You probably have heard of energy checks before, but you may not know how helping children identify their energy levels can actually help them further development. Using Safari Ltd’s Chameleon, African Elephant, and Cheetah, we can help bring energy checks to life through play. First it seems fitting that we introduce our friends who will be helping us along this journey.
Our Chameleon represents our low energy level. The chameleon is slowly engaging in his activities by himself. He creeps along his branch, waiting and watching for his next meal to come to him. His hands move slowly as he crawls along his steady branch with his legs and arms outstretched, eyes wandering from side to side. His energy is slow and calm.
Our next friend to help us identify our different energy levels is our Elephant. The Elephant has medium energy as she is usually on the move but at a walking pace. She moves her trunk around exploring the world around her. She is often found engaging in play, sometimes with others within her herd.
Our last friendly animal to help us identify our energy level is the Cheetah. The cheetah is fast and quickly running to catch its prey. He moves is body rapidly, legs racing, heart pumping. He changes directions in a flash with his lean and agile body. Although he isn’t the biggest cat, he is certainly the fastest reaching speeds of around 60mph!
As we introduce our animal friends with the varying energy levels of low, medium and high energy, we are able to describe their physical characteristics that relate to those particular energy levels. We then are able to have conversations with our children about their differing energy levels. This allows us to engage in a conversation with children that help them to realize that sometimes we have low energy like the chameleon, medium energy like the elephant, and high energy like the cheetah. Depending on what energy levels we are experiencing currently, our bodies respond differently according to the particular energy level we are experiencing in that given moment. It’s important to note that all of the energy levels are okay. In fact, they’re great. It doesn’t necessarily matter what energy level our child is feeling. Our goal is simply to help them identify their energy levels and then give them the tools to know what to do with that energy.
If my daughter is experiencing high energy like the cheetah and proceeds to jump on the couch when we don’t want her to, instead of simply telling her to “stop jumping”, we could say something to foster her development and help her understand her energy level such as, “It looks like you are experiencing high energy like a cheetah, if you’d like to jump you can go outside on the trampoline.” This helps her understand that her high energy level is okay, and there is an activity available for her that she can participate in that not only is appropriate for that given situation, but meets her energy need at that moment.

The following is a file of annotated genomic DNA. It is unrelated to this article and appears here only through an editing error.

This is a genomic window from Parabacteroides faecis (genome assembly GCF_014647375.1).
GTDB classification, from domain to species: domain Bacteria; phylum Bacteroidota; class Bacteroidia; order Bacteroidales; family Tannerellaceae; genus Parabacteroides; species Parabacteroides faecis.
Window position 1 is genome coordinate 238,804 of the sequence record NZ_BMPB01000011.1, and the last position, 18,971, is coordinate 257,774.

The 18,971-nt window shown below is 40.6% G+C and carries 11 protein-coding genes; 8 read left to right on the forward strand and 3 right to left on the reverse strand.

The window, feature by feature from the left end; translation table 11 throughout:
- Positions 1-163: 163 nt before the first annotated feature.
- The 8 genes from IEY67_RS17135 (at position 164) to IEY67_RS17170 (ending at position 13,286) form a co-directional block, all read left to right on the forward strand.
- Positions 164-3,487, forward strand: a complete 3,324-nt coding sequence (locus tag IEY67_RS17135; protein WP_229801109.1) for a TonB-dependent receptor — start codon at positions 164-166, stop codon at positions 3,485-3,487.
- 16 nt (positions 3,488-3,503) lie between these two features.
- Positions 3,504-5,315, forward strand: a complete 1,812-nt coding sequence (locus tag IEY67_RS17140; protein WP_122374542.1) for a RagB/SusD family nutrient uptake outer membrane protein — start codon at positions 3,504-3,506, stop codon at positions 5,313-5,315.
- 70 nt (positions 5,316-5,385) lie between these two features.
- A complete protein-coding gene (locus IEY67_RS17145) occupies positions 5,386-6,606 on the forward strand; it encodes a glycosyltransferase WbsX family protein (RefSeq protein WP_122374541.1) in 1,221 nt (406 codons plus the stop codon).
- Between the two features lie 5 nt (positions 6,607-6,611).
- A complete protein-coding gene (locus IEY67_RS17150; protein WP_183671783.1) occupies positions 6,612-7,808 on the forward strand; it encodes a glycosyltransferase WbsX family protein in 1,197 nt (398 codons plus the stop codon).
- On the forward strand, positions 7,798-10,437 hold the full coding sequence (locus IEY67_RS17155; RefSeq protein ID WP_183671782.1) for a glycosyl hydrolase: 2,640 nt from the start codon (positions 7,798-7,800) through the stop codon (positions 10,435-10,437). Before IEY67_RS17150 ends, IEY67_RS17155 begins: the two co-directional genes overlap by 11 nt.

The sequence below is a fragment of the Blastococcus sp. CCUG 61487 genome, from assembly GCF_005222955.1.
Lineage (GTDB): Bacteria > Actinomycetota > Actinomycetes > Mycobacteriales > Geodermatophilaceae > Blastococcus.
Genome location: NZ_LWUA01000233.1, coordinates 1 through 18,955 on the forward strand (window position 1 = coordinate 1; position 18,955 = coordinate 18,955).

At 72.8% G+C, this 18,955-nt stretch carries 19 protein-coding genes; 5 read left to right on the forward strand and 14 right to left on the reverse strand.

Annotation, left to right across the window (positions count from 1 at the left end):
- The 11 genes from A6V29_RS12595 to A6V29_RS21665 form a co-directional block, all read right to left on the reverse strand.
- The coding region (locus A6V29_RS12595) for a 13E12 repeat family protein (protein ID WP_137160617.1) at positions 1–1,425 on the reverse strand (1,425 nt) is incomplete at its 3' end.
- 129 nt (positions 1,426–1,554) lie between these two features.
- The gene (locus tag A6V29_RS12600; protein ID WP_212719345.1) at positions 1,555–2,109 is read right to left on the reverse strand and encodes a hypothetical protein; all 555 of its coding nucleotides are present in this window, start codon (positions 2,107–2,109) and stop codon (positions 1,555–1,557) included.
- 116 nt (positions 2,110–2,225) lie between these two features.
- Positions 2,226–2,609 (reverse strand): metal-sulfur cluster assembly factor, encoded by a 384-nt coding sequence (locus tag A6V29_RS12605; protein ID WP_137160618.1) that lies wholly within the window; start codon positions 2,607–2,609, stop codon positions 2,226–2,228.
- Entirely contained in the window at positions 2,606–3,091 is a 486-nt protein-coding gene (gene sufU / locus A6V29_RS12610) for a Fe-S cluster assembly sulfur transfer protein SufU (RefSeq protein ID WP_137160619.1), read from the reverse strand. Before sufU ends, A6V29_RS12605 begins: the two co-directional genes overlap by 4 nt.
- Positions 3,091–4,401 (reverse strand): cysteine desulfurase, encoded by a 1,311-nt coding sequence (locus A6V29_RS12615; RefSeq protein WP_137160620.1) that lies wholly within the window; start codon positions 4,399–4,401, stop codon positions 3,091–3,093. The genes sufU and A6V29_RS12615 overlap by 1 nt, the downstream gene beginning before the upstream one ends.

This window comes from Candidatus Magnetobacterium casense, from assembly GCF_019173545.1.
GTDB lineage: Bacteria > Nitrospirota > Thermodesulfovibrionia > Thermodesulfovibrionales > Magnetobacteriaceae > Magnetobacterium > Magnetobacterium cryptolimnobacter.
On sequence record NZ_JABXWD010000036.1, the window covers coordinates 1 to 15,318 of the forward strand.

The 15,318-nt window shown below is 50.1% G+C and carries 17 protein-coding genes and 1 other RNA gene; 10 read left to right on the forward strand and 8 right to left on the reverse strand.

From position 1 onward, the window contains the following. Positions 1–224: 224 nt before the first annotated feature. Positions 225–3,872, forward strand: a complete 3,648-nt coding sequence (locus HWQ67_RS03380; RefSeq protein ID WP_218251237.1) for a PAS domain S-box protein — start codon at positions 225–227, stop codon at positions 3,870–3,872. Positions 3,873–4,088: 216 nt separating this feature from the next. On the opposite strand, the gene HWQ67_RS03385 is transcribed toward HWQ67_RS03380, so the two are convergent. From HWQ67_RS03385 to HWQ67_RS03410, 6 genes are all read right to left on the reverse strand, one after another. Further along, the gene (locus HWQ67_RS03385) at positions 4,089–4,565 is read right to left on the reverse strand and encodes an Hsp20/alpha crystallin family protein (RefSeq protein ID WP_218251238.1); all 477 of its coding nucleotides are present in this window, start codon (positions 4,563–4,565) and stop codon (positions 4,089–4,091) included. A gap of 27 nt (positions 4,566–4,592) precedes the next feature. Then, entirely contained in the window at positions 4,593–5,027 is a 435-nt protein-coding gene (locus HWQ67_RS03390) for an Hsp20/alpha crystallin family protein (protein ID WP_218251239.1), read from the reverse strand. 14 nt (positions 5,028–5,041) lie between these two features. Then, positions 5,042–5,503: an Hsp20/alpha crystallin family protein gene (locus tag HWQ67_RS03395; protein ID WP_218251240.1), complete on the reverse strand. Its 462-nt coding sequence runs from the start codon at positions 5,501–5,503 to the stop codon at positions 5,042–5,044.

Using the Safari Ltd characters that help children identify their energy levels are especially great because children who are non-verbal or unable to completely express and identify their energy levels are able to articulate through the animal character. As I place these characters on a shelf my children are able to grab the animal and act out the energy level that the animal usually expresses. As they engage in tangible play with these characters, the conversation of energy levels come to life. I also created “Energy Check” cards with our character friends on them (found at matangilemon.com), that can be used as an additional resource for children when helping them identify their energy levels. Now we can match the animals to their associated card, put them in order from low, medium to high energy and vice versa. We can further development and education about these special animal friends by discussing more of their characteristics like their diet, habitat, etc.
It is also important to note that although these animals each represent their own specific energy level and usually remain at that energy, they can also experience the other energy levels as well. This can be an enlightening conversation so that our children can truly understand that we all experience low, medium and high energy, and they are all okay. This can be validating for them, as they are working through their energy levels and how to meet those particular needs. This also opens up the doors for conversations where adults can also learn to communicate more effectively about their energy levels. Having discussed energy levels, I am then able to adequately express to my daughter, “Mommy is feeling low energy right now like the chameleon. It seems that your energy is high like the cheetah. I’m going to do this slow activity right now, but if you’d like to run around outside while I’m doing this you can.” The conversation is now open so that the adult and the child can understand that although they are both experiencing two different energy levels, they can still engage in the activities that best suit them at that moment despite their differences.
One of the best ways we learn is through play. Bringing in Safari Ltd’s characters is a wonderful way to learn about energy levels in an exciting and engaging way that makes sense to young children. As we take the opportunity to understand energy levels, we are then able to help our children engage in productive activities that fulfill their particular energy needs.